Article 42(3):  The Prime Minster shall be the Head of the Cabinet of Ministers.

Article 43(1):  The Prime Minister shall determine the number of Ministers of the Cabinet, and the Ministries, and the assignment of subjects and functions to such Ministries.

Article 43(2):  The President shall, on the advice of the Prime Minster, appoint from among Members of Parliament, Ministers to be in charge of the Ministries so determined.

Article 43(3):  The Prime Minister may at any time change the assignment of subjects and functions and recommend to the President changes in the composition of the Cabinet.

To repeat, the points of comparison are, one, the President is a ‘symbol’ of national unity, that is, a figurehead, without any concrete power to enforce such unity.  And two, more important, the Prime Minister is given effective control over the Cabinet (‘Council of Ministers’ in the Iraqi version), which means the primary organ through which the executive branch operates is in the hands of the Prime Minister.

I shall now briefly discuss the implications to Sri Lanka’s future, of having the aforesaid points of comparison with the Iraq Constitution.   In order to appreciate those implications, it is necessary to review briefly the political realities that necessitated the Iraq Constitution.  The constraints of time don’t allow me to go into this matter at length, but, in general, I hope the reader will agree the following is a reasonable summation.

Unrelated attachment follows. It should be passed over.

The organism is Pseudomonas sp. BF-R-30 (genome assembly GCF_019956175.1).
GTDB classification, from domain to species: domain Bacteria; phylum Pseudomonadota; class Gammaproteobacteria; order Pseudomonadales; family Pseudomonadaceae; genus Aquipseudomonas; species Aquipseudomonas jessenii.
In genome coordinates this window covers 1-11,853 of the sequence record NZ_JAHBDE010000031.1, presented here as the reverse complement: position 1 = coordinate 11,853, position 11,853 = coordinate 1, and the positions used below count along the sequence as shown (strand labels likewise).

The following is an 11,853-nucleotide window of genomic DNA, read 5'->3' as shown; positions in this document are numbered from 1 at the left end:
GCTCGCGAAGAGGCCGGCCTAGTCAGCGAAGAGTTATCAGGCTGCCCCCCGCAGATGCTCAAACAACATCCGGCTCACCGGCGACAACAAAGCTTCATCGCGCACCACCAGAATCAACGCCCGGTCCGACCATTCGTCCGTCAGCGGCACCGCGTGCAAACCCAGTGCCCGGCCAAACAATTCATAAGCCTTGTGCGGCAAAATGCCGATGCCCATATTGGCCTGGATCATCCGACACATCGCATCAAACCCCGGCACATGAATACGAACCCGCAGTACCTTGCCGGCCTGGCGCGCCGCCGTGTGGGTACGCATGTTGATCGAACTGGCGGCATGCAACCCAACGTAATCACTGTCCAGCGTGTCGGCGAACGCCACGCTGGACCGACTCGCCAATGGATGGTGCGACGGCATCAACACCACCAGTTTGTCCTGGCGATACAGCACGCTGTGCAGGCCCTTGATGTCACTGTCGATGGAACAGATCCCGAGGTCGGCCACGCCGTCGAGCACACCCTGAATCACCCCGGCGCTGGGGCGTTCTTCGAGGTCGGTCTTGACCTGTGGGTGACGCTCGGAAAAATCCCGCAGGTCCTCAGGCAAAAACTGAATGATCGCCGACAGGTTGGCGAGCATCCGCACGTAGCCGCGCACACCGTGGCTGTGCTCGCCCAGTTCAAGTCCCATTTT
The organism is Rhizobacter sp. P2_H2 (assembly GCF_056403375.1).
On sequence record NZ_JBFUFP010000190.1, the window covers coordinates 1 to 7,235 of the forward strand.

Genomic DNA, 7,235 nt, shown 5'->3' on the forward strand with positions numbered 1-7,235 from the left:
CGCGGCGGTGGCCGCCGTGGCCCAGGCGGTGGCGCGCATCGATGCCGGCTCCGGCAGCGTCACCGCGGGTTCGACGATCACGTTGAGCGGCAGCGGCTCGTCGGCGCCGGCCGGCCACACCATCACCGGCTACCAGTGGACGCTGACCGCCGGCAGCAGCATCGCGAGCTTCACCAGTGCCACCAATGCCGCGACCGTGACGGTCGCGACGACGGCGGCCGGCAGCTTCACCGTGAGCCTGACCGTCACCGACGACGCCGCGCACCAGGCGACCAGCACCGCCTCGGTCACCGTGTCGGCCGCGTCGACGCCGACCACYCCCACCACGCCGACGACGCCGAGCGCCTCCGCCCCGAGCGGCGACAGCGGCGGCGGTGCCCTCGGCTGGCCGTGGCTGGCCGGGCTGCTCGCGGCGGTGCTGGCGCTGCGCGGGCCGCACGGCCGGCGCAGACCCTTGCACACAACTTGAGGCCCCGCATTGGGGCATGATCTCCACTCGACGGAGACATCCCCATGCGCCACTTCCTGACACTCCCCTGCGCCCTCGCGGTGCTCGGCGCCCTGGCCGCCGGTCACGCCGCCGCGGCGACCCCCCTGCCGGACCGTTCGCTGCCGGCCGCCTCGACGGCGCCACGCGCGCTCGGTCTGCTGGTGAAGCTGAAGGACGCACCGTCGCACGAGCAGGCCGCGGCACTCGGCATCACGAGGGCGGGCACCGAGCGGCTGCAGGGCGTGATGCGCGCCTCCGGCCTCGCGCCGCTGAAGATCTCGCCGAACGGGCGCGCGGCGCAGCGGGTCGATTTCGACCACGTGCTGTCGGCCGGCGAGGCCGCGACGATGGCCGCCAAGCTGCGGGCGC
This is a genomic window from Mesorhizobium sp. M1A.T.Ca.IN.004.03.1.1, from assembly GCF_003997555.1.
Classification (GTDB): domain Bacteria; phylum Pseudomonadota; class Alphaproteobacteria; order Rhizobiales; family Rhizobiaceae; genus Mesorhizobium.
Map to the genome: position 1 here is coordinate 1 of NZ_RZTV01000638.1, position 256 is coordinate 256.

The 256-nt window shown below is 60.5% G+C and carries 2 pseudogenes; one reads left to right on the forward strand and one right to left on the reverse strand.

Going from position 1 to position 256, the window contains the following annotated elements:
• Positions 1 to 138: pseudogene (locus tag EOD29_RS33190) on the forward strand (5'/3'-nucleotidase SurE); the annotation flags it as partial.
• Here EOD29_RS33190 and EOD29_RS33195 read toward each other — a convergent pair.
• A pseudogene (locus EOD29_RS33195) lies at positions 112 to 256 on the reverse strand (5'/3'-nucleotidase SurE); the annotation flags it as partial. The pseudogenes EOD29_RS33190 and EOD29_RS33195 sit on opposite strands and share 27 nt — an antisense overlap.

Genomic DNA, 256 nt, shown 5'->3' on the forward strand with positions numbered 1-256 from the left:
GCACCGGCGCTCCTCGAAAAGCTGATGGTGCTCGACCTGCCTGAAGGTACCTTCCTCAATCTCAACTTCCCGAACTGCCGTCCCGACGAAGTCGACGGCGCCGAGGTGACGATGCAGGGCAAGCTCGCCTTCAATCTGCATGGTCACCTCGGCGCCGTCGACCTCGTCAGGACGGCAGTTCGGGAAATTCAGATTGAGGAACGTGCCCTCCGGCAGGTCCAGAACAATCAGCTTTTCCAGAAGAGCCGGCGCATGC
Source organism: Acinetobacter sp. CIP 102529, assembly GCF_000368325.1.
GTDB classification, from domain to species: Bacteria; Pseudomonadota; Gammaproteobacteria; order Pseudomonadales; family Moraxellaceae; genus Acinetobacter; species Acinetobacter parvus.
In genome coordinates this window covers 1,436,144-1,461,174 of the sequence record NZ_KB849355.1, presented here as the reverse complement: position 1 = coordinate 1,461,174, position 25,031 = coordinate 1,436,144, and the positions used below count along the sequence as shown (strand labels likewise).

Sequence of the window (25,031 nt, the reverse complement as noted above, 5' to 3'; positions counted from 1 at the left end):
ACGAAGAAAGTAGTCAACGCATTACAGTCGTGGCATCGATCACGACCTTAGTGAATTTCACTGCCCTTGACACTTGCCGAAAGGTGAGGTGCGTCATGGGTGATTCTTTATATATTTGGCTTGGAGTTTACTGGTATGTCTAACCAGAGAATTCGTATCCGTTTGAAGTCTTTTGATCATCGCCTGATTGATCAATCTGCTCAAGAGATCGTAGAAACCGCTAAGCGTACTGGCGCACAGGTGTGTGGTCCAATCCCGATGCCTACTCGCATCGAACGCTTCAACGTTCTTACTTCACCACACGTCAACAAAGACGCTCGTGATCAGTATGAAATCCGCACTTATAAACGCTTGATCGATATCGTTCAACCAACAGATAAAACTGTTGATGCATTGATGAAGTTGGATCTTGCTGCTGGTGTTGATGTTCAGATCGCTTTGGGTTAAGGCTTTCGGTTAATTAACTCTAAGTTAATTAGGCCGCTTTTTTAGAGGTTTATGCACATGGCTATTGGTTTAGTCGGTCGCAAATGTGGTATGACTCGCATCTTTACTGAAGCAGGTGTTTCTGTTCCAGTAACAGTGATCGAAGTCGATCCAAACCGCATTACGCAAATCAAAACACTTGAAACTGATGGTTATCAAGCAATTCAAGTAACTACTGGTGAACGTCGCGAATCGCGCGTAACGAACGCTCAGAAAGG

The United States invaded Iraq in 2003 under the pretext of ridding Saddam Hussein of purported weapons of mass destruction, and also of spreading democracy in Iraq, but in truth to gain control over that country’s vast oil resources, and also its strategic location in the Middle East, a long-standing US policy-goal.

At first, the US plan was to take over Iraq and rule it through a handpicked puppet, groomed in Washington.  In fact, they had the perfect candidate waiting in the wings—Mr. Ahmad Chalabi.  The Iraqis, however, would have none of it.  They also began to fight back, and the occupation turned out not to be as easy as the Americans expected.